La Fata Illa Ali
Imam 'Ali (a)
Lā Fatā illā Alī (Arabic: لافتی الّا علی) literally means: there is no hero but Ali. This was a virtue of Imam 'Ali (a) to have been thus characterized by Gabriel (Jabra'il) in the Battle of Uhud because of his sacrifice and gallantry. The hadith is cited in both Shiite and Sunni sources.
In the Battle of Uhud when the Prophet (s) was attacked from all sides, Ali (a) wholeheartedly defended him against the attackers. Gabriel descended and praised Imam Ali's (a) gallantry and heroic character. The Prophet (s) agreed with Gabriel and said, "I am from Ali (a) and Ali (a) is from me". Then a voice was heard from the sky, "La sayf illa Dhu l-Faqar, la fata illa Ali, meaning there is no sword but Dhu l-Faqar, there is no hero but Ali".
The hadith is cited in al-Kafi from Imam al-Sadiq (a). According to this hadith, when Imam Ali (a) killed the first unbeliever, Gabriel said, "O Muhammad! This is fairness." The Prophet (s) said, "He is from me and I am from him". Then Gabriel said, "There is no sword but Dhu l-Faqar, there is no hero but Ali".
At the permission of the Prophet (s), Hassan b. Thabit composed the poem ("Gabriel publicly announced…") in this regard.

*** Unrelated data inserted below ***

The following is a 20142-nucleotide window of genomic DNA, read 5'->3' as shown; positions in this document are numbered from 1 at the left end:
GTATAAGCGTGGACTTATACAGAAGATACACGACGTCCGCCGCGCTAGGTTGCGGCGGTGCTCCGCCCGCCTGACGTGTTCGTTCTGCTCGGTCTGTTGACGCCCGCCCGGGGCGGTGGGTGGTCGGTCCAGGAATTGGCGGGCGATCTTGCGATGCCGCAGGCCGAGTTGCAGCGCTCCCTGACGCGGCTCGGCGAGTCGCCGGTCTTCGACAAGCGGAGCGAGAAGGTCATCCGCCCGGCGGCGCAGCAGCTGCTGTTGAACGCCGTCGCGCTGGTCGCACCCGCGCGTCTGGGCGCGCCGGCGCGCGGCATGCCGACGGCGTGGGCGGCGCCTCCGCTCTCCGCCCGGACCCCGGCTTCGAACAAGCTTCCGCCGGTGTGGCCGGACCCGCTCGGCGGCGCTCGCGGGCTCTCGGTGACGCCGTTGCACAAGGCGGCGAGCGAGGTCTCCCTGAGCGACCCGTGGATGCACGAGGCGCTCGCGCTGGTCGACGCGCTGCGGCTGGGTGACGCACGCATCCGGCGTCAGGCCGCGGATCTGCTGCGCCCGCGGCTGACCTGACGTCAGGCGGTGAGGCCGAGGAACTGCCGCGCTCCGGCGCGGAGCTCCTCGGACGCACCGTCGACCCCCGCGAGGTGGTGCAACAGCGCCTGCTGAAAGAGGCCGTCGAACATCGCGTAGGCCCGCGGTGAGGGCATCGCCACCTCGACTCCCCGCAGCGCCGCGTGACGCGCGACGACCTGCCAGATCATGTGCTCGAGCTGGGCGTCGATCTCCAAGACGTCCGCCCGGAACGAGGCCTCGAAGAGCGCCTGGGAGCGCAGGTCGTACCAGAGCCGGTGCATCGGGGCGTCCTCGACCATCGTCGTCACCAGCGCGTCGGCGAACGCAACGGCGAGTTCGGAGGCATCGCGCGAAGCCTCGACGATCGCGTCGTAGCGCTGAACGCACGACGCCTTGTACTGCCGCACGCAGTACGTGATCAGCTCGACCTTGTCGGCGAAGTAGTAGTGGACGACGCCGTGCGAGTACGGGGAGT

Place of Revelation
According to a hadith from Imam al-Baqir (a), the sentence was uttered by an angel called "Ridwan" in the Battle of Badr. According to Ibn al-Jawzi, a Sunni scholar, Ahmad b. Hanbal believed that the story dated back to the Battle of Khaybar. 'Allama Amini appealed to a number of relevant hadiths to show that the event took place several times, and there is a consensus over the event among scholars of hadiths.
Imam Ali's Appeal to the Story
Imam Ali (a) appealed to the story to prove his virtues, "For the sake of God! Did Gabriel said about any of the Immigrants (Muhajirun) and Helpers (Ansar) that, 'O Muhammad! There is no sword like Dhu l-Faqar and there is no hero like Ali'? Is there anybody among the Immigrants and Helpers thus characterized by Gabriel?"
The sentence features in artworks. George Jordac says, "I grew up in a Christian family. My father was a stonemason. He had installed a stone on top of our house which read, "La fata illa Ali, la sayf illa Dhu l-Faqar." Persian poets have alluded to this sentence in their poems. The sentence was minted on a silver coin in Iran in Nowruz of 1956.
- The material for this article is mainly taken from لافتی الا علی in Farsi Wikishia.